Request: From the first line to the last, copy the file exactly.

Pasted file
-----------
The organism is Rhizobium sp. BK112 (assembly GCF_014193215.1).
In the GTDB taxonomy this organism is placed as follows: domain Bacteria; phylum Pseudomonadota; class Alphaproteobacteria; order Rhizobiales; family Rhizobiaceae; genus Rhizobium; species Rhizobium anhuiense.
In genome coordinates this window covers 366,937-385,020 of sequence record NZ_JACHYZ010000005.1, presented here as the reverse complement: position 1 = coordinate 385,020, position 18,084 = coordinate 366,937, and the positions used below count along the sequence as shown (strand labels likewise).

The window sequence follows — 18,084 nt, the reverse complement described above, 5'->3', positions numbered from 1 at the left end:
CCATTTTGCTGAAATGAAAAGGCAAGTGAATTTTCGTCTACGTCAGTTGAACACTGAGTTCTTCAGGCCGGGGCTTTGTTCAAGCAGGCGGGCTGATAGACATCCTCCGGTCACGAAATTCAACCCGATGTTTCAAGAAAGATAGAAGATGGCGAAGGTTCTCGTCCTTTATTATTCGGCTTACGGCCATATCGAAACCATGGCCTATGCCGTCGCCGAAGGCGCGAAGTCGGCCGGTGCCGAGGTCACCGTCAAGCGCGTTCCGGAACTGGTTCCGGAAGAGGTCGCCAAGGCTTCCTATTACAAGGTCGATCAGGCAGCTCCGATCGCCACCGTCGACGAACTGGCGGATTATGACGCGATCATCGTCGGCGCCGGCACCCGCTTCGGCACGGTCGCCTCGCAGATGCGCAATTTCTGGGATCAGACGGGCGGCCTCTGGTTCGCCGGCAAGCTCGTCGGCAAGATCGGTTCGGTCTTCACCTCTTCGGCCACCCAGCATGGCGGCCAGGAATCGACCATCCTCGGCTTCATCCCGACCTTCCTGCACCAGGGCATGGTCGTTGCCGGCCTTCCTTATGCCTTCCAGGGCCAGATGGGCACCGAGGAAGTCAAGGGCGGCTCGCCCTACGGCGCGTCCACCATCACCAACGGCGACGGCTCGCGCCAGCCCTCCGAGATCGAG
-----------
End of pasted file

The organism is Rhizobium sp. BK112 (assembly GCF_014193215.1).
In the GTDB taxonomy this organism is placed as follows: domain Bacteria; phylum Pseudomonadota; class Alphaproteobacteria; order Rhizobiales; family Rhizobiaceae; genus Rhizobium; species Rhizobium anhuiense.
In genome coordinates this window covers 366,937-385,020 of sequence record NZ_JACHYZ010000005.1, presented here as the reverse complement: position 1 = coordinate 385,020, position 18,084 = coordinate 366,937, and the positions used below count along the sequence as shown (strand labels likewise).

The window sequence follows — 18,084 nt, the reverse complement described above, 5'->3', positions numbered from 1 at the left end:
CCATTTTGCTGAAATGAAAAGGCAAGTGAATTTTCGTCTACGTCAGTTGAACACTGAGTTCTTCAGGCCGGGGCTTTGTTCAAGCAGGCGGGCTGATAGACATCCTCCGGTCACGAAATTCAACCCGATGTTTCAAGAAAGATAGAAGATGGCGAAGGTTCTCGTCCTTTATTATTCGGCTTACGGCCATATCGAAACCATGGCCTATGCCGTCGCCGAAGGCGCGAAGTCGGCCGGTGCCGAGGTCACCGTCAAGCGCGTTCCGGAACTGGTTCCGGAAGAGGTCGCCAAGGCTTCCTATTACAAGGTCGATCAGGCAGCTCCGATCGCCACCGTCGACGAACTGGCGGATTATGACGCGATCATCGTCGGCGCCGGCACCCGCTTCGGCACGGTCGCCTCGCAGATGCGCAATTTCTGGGATCAGACGGGCGGCCTCTGGTTCGCCGGCAAGCTCGTCGGCAAGATCGGTTCGGTCTTCACCTCTTCGGCCACCCAGCATGGCGGCCAGGAATCGACCATCCTCGGCTTCATCCCGACCTTCCTGCACCAGGGCATGGTCGTTGCCGGCCTTCCTTATGCCTTCCAGGGCCAGATGGGCACCGAGGAAGTCAAGGGCGGCTCGCCCTACGGCGCGTCCACCATCACCAACGGCGACGGCTCGCGCCAGCCCTCCGAGATCGAG